An Appeal Court decision may put the brakes on the Canal & River Trust's attempts to make life increasingly difficult for continuously cruising live-aboard boaters.
It's ruling that Matthew Jones can use part of the Human Rights Act - the right to respect for his home - as defence against C&RT's attempts to remove his boat under a Section 8 action, throws out the Trust's oft repeated claim that it can't be treated as a housing authority.
The Terms and Conditions imposed on boaters by the Canal & River Trust, especially those related to making a 'continuous journey' are likely to become much more likely to be challenged successfully if Matthew Jones now wins his case when it returns to the lower court.
The Community Law Partnership, which took the case to appeal says that Matthew Jones who has been living aboard his boat 'Mrs T', for six years was challenging the lower court's refusal to consider his 'Article 8' human rights as well as challenging the lawfullness of ‘continuous cruising guidance’.
It says: “In 2014 CRT asked for an order dismissing summarily the Appellant’s Article 8 part of his defence. ... The county court judge struck out the Article 8 part of the Appellant’s defence and a high court judge dismissed his appeal. He appealed to the Court of Appeal.”
In the Court of Appeal Lord Justice McCombe stated: “….In my view… the burden of dealing with an Article 8 defence is one that will from time to time, however, have to be shouldered by the court in assessing a defendant’s personal circumstances and in the balancing exercise in weighing those circumstances against the “given” represented by the Respondent’s aims in the proceedings.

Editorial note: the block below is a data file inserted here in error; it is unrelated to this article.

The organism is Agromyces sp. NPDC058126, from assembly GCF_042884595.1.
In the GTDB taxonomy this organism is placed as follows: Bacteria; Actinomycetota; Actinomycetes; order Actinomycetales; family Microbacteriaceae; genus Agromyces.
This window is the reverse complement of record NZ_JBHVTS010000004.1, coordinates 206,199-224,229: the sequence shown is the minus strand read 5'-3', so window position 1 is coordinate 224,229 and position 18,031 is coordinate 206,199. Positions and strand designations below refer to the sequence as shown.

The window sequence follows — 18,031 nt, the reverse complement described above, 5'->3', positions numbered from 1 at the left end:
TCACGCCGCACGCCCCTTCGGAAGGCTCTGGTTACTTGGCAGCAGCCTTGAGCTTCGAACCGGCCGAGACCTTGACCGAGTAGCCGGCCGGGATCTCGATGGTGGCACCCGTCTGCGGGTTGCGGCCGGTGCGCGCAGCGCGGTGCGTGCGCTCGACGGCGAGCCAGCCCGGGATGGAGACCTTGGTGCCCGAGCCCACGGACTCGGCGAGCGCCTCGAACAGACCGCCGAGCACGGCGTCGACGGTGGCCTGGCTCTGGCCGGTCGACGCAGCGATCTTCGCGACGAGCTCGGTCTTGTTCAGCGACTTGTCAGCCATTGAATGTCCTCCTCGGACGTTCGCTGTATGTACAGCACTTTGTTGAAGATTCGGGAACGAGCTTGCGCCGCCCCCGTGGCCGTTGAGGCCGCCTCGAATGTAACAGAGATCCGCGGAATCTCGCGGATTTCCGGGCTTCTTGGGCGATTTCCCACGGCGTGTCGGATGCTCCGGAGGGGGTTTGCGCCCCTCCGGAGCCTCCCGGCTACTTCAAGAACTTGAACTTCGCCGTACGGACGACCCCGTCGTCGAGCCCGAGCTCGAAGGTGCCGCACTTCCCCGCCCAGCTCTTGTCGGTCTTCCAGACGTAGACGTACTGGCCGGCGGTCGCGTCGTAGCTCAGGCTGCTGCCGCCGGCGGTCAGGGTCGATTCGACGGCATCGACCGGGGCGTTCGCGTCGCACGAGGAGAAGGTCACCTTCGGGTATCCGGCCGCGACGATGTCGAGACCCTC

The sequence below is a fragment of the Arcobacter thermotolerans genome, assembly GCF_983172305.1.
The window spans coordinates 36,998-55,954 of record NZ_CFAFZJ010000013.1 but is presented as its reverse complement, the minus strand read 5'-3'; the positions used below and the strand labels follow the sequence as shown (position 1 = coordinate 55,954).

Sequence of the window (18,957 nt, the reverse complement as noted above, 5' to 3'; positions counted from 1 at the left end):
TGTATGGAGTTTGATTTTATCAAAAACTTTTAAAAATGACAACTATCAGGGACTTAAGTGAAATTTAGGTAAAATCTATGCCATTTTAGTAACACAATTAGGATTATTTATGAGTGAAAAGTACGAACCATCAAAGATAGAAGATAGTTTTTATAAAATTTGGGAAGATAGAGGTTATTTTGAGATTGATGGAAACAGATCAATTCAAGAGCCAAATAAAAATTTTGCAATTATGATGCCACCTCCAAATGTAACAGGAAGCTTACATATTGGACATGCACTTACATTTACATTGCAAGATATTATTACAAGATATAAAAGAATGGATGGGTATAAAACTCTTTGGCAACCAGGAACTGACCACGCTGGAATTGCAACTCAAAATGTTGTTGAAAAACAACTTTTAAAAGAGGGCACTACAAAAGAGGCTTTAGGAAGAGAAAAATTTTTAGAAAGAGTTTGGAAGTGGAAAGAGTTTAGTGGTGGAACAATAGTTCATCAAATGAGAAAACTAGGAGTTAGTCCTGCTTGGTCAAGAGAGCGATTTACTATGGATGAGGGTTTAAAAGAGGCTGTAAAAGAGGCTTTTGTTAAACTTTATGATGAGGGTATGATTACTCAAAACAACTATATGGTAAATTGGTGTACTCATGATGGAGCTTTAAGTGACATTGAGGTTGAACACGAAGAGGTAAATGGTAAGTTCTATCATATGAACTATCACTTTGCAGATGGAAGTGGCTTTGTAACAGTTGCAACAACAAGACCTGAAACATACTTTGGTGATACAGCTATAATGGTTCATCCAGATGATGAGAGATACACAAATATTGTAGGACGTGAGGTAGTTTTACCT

“I have made suggestions as to areas in which summary disposal of such defences may be possible. However, I do not consider that the judge was correct in identifying the “burden” of dealing with Article 8 defences as a reason for striking them out summarily.”
The Community Law Partnership says: “This is an extremely important judgement for boat-dwellers. If they raise an arguable Article defence (e.g. due to health problems, need to be near work, needs of children etc) then that should be dealt with at the trial of the matter and not summarily dismissed.”
In the past C&RT has avoided ending up in the Appeal Court, fearing precedents would be set but, in a case that broke new legal ground, three Appeal Court judges in London have overturned the county court decision.
The case will now return to the county court for a full hearing.